I spent some time re-EQing some old tracks that sounded really bad on vinyl (mostly lacking treble) before starting the session. I also wanted the mix to go through different moods, I wanted to sum up in one hour what i would do in a club in 2 or 3 hours – and that wasn’t easy because some of the tracks I picked up were 115 bpm, and some were 128 bpm.
What do you have coming up in the early parts of 2013 that you’re able to tell us about?
I’m finishing this big batch of Art Of Tones tracks and gonna release them as EPs for different labels. Got in touch with a couple of people here and there, but couldn’t tell you where it’s gonna end up. One thing’s for sure: I’m pretty happy with what I have so far, and I guess it’s gonna be a good year for this AOT project!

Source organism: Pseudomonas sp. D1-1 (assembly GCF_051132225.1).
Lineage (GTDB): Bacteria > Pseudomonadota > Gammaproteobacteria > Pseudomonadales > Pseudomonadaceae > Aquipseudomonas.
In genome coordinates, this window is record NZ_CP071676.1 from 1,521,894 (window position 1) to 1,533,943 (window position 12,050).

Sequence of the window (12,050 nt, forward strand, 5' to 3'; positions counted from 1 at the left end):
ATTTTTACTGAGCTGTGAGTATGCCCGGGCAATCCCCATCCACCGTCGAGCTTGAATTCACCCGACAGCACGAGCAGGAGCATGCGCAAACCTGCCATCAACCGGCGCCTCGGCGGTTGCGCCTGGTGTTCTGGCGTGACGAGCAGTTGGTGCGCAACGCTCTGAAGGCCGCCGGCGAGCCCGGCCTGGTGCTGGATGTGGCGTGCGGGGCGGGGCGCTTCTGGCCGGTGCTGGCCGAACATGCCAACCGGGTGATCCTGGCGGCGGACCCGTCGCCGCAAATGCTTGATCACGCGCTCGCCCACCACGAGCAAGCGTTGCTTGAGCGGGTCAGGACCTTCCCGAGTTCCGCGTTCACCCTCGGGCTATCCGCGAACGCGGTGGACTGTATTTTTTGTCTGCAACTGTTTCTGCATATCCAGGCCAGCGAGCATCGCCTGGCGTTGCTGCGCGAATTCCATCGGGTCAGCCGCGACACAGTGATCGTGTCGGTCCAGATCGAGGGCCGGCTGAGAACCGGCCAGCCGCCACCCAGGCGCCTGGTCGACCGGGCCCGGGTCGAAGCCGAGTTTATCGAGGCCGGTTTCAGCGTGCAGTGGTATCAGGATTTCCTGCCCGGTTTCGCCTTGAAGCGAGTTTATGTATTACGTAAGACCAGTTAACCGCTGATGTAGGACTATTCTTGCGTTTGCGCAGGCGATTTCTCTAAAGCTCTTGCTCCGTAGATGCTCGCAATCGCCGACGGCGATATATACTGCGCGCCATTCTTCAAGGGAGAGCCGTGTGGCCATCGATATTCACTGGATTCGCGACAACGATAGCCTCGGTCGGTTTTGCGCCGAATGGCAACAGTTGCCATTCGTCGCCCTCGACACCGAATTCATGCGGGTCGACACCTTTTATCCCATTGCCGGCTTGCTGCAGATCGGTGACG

Rainer Trueby – Welcome To Our World (Session Victim Remix) [Compost – CPT 408-3]
The Popular People Front – The Principles Of Freakin [PPF]
Soldiers of Twilight – Feeling So High – SOT Mix [Basenotic]
Voyeur – Blame it on the youth [Madtech]
Black Ops – Touch The Light [Losofono]
Jedi Knights – One For M.A.W [Evolution]
Recloose – Electric Sunshine (Andres Remix) [Rush Hour – RH 046]
Blacksmif – Microweight [Blah Blah Blah – BBB 004]
The Unknown Factor – Solitude [Defender] (*)
Boris Werner – Can’t Let Go [Remote Area – REMOTE 021D]
Earth People – Dance (Beats) [Cabaret]
Fulbert – Insouciance [Soul Notes – SN 1204]
Joshua Iz Feat. Diz – It Iz What It Iz (Joshua Iz Vizual Dub) [Vizual – VIZ 006]
Paranoid London – Paris 1 [Paranoid]
The Mole – Last Ditch [Musique Risquee – RISQUEE 021]
Atomfunk – Oustider – The Si Brad Atomfunk Dub [Toko]
Optimo – Caste Out [Specialist Interests – SPEC 002]
*Note about The Unknown Factor’s “Solitude”:
Track was part of a concept album released on Defender Music, called “The Unknown Factor : The Basic Factor Album”. Artist names were left unknown, altough the cover quotes Andre Bagley, Deep Dish, Mr Onester and Steven John Craden. The notes say : “We intentionally withheld each track’s producer credit”.